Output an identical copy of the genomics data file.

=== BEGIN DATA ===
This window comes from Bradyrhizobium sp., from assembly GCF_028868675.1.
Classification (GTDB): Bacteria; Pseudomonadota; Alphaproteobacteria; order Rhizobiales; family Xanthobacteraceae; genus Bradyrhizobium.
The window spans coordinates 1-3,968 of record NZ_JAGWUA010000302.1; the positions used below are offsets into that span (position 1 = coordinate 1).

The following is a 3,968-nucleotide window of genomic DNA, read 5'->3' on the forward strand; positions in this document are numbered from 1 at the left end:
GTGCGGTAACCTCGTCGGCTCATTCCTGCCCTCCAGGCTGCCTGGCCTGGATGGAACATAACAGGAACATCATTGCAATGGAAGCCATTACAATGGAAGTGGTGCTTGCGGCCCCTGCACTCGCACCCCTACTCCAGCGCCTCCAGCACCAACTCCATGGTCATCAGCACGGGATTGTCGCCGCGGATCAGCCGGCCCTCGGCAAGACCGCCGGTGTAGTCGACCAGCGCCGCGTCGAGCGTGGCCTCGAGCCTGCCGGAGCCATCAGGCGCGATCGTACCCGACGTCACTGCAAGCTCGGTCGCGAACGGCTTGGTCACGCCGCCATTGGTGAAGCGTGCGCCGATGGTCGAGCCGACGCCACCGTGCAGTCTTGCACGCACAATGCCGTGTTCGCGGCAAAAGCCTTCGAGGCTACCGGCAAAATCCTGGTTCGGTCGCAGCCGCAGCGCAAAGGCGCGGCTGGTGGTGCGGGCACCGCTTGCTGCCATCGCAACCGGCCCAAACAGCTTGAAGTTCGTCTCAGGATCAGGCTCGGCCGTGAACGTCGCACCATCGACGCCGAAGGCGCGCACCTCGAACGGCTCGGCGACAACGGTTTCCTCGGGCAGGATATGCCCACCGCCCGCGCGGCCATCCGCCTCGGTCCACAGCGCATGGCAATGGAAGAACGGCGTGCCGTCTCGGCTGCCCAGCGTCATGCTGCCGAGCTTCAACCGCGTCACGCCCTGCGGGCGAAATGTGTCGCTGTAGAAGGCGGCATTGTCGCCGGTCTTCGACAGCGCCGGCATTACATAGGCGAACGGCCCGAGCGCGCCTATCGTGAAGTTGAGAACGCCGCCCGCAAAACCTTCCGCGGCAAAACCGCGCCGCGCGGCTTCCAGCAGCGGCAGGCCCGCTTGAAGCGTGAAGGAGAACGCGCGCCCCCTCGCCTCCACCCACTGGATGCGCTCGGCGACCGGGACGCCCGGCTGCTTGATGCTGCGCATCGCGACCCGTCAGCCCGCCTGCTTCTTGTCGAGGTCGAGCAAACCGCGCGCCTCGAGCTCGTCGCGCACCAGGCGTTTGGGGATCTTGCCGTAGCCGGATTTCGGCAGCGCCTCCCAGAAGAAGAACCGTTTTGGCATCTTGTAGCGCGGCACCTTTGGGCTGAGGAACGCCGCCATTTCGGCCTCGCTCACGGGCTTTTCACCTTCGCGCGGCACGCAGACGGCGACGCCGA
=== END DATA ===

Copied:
This window comes from Bradyrhizobium sp., from assembly GCF_028868675.1.
Classification (GTDB): Bacteria; Pseudomonadota; Alphaproteobacteria; order Rhizobiales; family Xanthobacteraceae; genus Bradyrhizobium.
The window spans coordinates 1-3,968 of record NZ_JAGWUA010000302.1; the positions used below are offsets into that span (position 1 = coordinate 1).

The following is a 3,968-nucleotide window of genomic DNA, read 5'->3' on the forward strand; positions in this document are numbered from 1 at the left end:
GTGCGGTAACCTCGTCGGCTCATTCCTGCCCTCCAGGCTGCCTGGCCTGGATGGAACATAACAGGAACATCATTGCAATGGAAGCCATTACAATGGAAGTGGTGCTTGCGGCCCCTGCACTCGCACCCCTACTCCAGCGCCTCCAGCACCAACTCCATGGTCATCAGCACGGGATTGTCGCCGCGGATCAGCCGGCCCTCGGCAAGACCGCCGGTGTAGTCGACCAGCGCCGCGTCGAGCGTGGCCTCGAGCCTGCCGGAGCCATCAGGCGCGATCGTACCCGACGTCACTGCAAGCTCGGTCGCGAACGGCTTGGTCACGCCGCCATTGGTGAAGCGTGCGCCGATGGTCGAGCCGACGCCACCGTGCAGTCTTGCACGCACAATGCCGTGTTCGCGGCAAAAGCCTTCGAGGCTACCGGCAAAATCCTGGTTCGGTCGCAGCCGCAGCGCAAAGGCGCGGCTGGTGGTGCGGGCACCGCTTGCTGCCATCGCAACCGGCCCAAACAGCTTGAAGTTCGTCTCAGGATCAGGCTCGGCCGTGAACGTCGCACCATCGACGCCGAAGGCGCGCACCTCGAACGGCTCGGCGACAACGGTTTCCTCGGGCAGGATATGCCCACCGCCCGCGCGGCCATCCGCCTCGGTCCACAGCGCATGGCAATGGAAGAACGGCGTGCCGTCTCGGCTGCCCAGCGTCATGCTGCCGAGCTTCAACCGCGTCACGCCCTGCGGGCGAAATGTGTCGCTGTAGAAGGCGGCATTGTCGCCGGTCTTCGACAGCGCCGGCATTACATAGGCGAACGGCCCGAGCGCGCCTATCGTGAAGTTGAGAACGCCGCCCGCAAAACCTTCCGCGGCAAAACCGCGCCGCGCGGCTTCCAGCAGCGGCAGGCCCGCTTGAAGCGTGAAGGAGAACGCGCGCCCCCTCGCCTCCACCCACTGGATGCGCTCGGCGACCGGGACGCCCGGCTGCTTGATGCTGCGCATCGCGACCCGTCAGCCCGCCTGCTTCTTGTCGAGGTCGAGCAAACCGCGCGCCTCGAGCTCGTCGCGCACCAGGCGTTTGGGGATCTTGCCGTAGCCGGATTTCGGCAGCGCCTCCCAGAAGAAGAACCGTTTTGGCATCTTGTAGCGCGGCACCTTTGGGCTGAGGAACGCCGCCATTTCGGCCTCGCTCACGGGCTTTTCACCTTCGCGCGGCACGCAGACGGCGACGCCGA